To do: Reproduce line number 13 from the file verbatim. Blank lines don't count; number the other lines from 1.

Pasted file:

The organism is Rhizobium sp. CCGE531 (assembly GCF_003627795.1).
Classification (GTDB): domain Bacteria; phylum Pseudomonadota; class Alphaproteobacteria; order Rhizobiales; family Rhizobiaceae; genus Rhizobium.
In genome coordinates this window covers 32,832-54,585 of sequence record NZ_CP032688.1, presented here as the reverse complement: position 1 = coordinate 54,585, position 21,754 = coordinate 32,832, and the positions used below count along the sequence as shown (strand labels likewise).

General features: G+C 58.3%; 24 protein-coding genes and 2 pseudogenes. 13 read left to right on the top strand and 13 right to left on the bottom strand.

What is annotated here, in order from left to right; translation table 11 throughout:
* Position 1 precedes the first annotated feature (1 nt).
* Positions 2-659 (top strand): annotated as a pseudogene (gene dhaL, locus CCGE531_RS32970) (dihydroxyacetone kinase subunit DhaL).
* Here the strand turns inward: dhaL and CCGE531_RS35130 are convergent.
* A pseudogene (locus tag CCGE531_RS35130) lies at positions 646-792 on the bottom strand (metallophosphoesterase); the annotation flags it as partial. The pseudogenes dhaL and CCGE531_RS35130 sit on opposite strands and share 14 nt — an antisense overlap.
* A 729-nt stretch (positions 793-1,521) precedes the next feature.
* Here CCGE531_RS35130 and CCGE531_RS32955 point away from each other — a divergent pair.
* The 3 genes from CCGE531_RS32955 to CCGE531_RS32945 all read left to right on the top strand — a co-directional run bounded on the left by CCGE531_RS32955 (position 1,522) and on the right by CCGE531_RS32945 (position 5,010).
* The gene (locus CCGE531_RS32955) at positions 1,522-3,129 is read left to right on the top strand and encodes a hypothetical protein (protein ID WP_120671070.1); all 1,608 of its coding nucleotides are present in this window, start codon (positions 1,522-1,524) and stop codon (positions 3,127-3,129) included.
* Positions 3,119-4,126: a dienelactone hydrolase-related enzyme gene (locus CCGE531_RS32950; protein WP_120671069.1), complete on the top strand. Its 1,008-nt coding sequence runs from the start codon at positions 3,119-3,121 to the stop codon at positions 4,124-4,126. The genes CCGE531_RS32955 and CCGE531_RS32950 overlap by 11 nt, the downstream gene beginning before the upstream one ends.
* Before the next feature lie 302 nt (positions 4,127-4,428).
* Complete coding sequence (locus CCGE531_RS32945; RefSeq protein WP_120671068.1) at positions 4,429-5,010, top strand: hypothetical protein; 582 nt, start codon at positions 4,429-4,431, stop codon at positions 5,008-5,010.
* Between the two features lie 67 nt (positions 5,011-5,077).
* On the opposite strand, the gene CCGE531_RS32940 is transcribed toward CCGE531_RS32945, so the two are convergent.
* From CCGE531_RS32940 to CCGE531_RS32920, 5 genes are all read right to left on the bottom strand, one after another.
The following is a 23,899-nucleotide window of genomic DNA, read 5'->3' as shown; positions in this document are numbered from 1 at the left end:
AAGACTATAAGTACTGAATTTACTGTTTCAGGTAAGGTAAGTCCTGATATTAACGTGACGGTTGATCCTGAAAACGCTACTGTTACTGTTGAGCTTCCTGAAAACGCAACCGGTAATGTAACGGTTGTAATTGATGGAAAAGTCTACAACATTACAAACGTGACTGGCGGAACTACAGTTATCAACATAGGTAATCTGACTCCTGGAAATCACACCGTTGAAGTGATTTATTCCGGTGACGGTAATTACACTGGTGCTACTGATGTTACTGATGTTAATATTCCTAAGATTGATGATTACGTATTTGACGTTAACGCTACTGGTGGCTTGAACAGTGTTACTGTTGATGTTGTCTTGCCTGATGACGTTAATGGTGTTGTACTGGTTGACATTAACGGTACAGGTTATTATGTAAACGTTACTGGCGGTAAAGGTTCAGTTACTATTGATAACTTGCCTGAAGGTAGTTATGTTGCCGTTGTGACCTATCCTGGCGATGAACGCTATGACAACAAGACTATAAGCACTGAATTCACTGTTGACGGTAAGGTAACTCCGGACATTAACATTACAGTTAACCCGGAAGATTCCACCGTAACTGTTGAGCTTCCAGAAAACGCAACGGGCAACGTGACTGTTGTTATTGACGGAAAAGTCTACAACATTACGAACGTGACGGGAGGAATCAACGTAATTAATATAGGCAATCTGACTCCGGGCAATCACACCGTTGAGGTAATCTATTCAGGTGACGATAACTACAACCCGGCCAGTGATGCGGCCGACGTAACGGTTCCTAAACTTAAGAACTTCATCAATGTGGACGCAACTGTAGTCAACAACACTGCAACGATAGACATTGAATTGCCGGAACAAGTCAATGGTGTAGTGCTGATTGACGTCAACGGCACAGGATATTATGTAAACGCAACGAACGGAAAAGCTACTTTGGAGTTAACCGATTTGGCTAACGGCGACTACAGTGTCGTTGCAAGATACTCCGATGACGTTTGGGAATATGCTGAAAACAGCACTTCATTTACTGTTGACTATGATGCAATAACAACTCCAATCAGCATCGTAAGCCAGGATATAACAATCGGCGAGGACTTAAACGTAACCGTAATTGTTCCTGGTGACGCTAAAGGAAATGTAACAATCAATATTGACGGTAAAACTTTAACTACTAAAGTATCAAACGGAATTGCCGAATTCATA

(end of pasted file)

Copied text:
* The gene (locus CCGE531_RS32955) at positions 1,522-3,129 is read left to right on the top strand and encodes a hypothetical protein (protein ID WP_120671070.1); all 1,608 of its coding nucleotides are present in this window, start codon (positions 1,522-1,524) and stop codon (positions 3,127-3,129) included.